European Advocate General for improved customer orientation – public WiFi hotspots and customer hotspots should not be held liable for legal violations committed using their connection
In the opinion of the European Advocate General of the European Court of Justice, store, bar and hotel operators which provide WiFi networks to the public free of charge are not responsible for copyright violations on the part of users. This clear stance on the part of the Advocate General is finally providing clarity on what been, up until now, at best a grey area. For example, German case law in any case always assumed so-called liability for interference on the part of the WiFi operator, which could lead to the operator being issued a warning and being obliged to cease and desist.
The Advocate General is now unequivocal in his rejection of this. The press release stated that:
"The liability of intermediaries which offer services dealing in the mere conduit data for an unlawful action committed by a third party is limited by the directive. […] In his conclusions, Advocate General Szpunar expressed the opinion that this limitation of liability applies to any person […] that runs a WiFi network available to the public at no cost as a sideline to their main business activity."
The Advocate General goes even further and does not even call for the WiFi network in itself to be specially secured. "Imposing the obligation to secure access to the WiFi network as a means of protecting copyright laws online would run contrary to the requirement to establish an appropriate balance between the intellectual property rights enjoyed by the holders of copyrights and the entrepreneurial freedom of the service providers affected. […]", taken from a press release of March 16th, 2016 (PRESS RELEASE no. 28/16).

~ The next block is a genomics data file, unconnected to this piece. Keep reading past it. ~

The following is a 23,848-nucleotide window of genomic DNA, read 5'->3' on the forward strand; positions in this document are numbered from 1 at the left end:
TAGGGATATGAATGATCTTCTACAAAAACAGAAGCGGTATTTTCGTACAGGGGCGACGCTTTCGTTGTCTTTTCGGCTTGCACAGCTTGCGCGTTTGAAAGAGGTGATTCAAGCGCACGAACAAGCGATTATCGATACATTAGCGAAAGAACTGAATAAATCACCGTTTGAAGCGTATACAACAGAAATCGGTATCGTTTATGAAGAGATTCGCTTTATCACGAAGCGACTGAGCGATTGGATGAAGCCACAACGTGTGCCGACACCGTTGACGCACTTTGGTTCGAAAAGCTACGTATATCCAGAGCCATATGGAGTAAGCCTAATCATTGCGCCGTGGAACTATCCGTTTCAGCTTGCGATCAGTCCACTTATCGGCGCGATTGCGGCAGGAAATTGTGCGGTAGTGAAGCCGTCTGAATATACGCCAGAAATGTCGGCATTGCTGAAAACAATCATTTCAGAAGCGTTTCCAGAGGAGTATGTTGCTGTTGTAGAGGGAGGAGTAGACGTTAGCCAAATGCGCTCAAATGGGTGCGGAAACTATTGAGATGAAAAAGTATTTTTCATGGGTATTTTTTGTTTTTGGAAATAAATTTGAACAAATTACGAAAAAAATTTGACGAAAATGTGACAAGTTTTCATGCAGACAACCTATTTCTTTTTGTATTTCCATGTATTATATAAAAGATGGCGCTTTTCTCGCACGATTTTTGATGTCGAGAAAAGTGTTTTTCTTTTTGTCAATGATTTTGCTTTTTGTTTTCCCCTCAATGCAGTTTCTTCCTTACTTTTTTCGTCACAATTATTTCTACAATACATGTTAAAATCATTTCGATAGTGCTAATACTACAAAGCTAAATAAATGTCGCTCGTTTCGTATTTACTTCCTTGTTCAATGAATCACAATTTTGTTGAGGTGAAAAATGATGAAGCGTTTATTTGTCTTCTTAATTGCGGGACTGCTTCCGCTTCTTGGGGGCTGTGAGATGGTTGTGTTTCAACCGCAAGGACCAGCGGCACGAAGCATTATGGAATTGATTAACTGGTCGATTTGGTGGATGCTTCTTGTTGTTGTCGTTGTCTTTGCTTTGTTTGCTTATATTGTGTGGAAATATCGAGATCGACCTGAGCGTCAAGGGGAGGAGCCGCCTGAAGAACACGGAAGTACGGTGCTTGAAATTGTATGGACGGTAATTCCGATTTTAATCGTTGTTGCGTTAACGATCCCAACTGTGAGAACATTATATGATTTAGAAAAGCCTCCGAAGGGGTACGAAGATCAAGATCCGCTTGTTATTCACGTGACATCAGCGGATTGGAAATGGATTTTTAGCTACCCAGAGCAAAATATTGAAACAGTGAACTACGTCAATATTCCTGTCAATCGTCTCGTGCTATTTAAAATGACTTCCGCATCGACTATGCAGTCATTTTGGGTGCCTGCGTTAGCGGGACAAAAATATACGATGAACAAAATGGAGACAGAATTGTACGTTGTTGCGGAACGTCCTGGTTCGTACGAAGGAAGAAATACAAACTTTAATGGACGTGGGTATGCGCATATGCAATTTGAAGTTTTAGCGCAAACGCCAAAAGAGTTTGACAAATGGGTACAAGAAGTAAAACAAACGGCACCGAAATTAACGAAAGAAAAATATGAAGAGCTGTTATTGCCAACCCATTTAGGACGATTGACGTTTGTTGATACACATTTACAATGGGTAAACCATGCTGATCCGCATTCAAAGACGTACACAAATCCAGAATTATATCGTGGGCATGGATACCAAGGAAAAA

Evaluation and classification of the conclusions:
The extensive and well-argued conclusions of the Advocate General are convincing, based on both their content and their result. The providers of free customer hotspots should be particularly happy because, if the Advocate General succeeds in prevailing with his legal position at the European Court of Justice, they will no longer have the threat of cease-and-desists hanging over them like the Sword of Damocles. Unfortunately, once again it must be stressed that the position of the Advocate General is not binding for the ultimately deciding European Court of Justice. In the system of European jurisdiction the Advocate General is regarded as more of an "advisor", the legal position of which the court may follow but is not obliged to do so. In actual fact however, rulings in the European Court of Justice exhibit a certain reliability in that the Court of Justice usually follows the opinion of its Advocate General and decides in favour of his conclusions. It is hoped that this will be the case here too. Those who are currently confronted with a cease-and-desist order are advised in any case to plead the ongoing ECJ trial in legal case C-484/14 and to invoke this in the event that claims are brought judicially or extrajudicially. A suspension of any pending proceedings seems possible given the very clear position of the Advocate General.
Dr. Robert Kazemi